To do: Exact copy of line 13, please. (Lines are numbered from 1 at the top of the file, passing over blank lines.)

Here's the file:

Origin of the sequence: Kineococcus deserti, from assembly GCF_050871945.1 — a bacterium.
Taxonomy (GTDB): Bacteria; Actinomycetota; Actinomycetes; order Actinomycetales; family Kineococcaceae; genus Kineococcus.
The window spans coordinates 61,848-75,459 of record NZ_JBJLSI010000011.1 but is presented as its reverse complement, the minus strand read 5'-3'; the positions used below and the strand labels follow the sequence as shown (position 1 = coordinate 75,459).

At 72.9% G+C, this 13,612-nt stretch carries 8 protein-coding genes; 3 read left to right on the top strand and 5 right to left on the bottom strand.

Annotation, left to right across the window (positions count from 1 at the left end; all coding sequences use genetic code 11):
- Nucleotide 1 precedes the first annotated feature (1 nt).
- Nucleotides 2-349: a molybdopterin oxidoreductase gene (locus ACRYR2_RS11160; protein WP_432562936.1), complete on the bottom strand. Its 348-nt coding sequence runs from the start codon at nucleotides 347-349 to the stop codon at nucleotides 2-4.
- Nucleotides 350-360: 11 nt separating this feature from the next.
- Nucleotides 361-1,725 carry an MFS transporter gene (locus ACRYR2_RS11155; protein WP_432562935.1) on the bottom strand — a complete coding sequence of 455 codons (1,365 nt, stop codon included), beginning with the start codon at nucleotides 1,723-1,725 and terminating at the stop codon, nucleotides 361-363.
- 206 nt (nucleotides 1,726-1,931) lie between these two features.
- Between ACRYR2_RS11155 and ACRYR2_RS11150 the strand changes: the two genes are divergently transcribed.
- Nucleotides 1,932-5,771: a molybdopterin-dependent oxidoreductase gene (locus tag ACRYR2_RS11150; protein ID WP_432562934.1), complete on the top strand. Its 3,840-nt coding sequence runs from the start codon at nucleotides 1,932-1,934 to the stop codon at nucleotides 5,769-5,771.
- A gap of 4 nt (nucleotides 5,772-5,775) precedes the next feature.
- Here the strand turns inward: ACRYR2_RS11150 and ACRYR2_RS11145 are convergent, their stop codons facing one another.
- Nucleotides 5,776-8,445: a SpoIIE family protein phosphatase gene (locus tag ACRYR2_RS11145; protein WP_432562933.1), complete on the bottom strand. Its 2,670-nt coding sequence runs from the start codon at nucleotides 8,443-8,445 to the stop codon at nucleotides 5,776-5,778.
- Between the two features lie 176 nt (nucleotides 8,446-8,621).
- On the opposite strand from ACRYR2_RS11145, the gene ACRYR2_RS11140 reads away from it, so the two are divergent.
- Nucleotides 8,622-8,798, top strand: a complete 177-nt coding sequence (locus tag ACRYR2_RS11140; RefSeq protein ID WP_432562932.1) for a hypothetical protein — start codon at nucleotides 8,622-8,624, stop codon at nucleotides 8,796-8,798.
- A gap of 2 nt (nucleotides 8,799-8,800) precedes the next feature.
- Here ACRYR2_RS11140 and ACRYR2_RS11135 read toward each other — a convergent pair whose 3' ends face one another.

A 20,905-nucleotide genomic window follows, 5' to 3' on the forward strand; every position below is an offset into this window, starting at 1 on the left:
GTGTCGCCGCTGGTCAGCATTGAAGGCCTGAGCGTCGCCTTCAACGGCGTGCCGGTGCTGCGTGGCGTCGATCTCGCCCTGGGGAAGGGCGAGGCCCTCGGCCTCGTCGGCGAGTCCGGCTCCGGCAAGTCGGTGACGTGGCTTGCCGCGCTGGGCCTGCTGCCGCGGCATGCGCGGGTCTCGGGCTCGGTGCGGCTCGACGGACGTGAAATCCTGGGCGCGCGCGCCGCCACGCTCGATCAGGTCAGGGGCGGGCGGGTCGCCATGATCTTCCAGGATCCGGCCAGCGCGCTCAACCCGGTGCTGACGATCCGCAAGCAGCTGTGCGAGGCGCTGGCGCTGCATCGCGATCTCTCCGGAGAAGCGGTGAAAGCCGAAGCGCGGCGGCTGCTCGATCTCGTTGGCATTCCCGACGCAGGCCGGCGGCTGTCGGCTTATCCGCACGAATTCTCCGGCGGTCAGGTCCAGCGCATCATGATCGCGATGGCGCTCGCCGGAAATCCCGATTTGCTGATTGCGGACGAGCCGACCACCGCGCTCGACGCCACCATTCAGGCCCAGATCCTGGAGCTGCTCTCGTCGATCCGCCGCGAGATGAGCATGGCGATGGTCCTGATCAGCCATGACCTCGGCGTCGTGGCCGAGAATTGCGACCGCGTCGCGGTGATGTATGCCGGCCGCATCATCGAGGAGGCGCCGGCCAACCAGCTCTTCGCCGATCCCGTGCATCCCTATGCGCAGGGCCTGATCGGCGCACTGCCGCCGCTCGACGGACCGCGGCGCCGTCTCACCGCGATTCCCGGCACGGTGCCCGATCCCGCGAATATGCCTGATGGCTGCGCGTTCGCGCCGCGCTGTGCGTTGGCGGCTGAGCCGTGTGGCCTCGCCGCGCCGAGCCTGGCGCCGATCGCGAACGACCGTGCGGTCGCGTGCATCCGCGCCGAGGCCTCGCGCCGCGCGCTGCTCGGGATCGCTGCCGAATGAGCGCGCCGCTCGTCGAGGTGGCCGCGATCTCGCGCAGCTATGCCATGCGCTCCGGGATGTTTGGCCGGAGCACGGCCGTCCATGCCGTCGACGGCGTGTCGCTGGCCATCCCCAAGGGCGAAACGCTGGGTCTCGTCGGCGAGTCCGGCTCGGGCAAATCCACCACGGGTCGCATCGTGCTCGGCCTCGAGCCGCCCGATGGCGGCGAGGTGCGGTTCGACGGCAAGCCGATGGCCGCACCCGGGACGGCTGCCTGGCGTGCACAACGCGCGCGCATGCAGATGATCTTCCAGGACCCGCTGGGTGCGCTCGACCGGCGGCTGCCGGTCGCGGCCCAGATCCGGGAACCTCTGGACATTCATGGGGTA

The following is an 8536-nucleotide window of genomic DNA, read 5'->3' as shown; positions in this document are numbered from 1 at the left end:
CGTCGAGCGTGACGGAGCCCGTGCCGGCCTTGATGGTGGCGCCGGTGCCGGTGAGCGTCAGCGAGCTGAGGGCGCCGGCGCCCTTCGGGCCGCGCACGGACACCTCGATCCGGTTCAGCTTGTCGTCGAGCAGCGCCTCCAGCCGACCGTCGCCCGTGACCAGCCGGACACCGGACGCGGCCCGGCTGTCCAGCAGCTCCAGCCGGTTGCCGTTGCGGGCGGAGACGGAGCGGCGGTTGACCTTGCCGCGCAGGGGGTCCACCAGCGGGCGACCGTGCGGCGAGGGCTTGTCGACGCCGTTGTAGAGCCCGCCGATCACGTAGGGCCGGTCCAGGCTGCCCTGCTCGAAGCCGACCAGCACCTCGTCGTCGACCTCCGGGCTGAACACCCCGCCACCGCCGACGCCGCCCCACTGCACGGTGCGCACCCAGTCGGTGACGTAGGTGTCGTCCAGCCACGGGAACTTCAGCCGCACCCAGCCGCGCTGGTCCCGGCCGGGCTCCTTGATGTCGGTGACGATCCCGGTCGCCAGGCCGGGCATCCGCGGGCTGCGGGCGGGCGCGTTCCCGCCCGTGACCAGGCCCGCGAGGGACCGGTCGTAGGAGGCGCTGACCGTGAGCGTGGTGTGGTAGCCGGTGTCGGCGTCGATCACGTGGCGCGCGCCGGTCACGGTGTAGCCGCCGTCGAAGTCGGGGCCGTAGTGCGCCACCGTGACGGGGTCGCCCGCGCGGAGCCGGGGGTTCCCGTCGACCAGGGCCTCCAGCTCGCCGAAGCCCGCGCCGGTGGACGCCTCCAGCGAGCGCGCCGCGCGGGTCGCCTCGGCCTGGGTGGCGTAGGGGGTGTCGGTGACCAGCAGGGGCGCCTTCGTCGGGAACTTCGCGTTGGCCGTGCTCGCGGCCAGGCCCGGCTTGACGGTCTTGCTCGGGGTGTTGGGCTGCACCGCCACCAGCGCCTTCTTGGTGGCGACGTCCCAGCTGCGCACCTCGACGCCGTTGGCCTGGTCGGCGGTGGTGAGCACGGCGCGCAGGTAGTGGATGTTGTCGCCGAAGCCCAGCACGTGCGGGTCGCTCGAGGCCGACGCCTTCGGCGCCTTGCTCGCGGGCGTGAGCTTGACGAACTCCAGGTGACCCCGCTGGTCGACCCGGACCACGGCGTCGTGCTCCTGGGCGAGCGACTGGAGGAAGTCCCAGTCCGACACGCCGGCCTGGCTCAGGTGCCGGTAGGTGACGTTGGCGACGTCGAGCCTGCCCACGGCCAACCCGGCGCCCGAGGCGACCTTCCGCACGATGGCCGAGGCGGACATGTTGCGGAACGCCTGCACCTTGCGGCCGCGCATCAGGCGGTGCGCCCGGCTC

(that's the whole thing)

- A gap of 4 nt (nucleotides 5,772-5,775) precedes the next feature.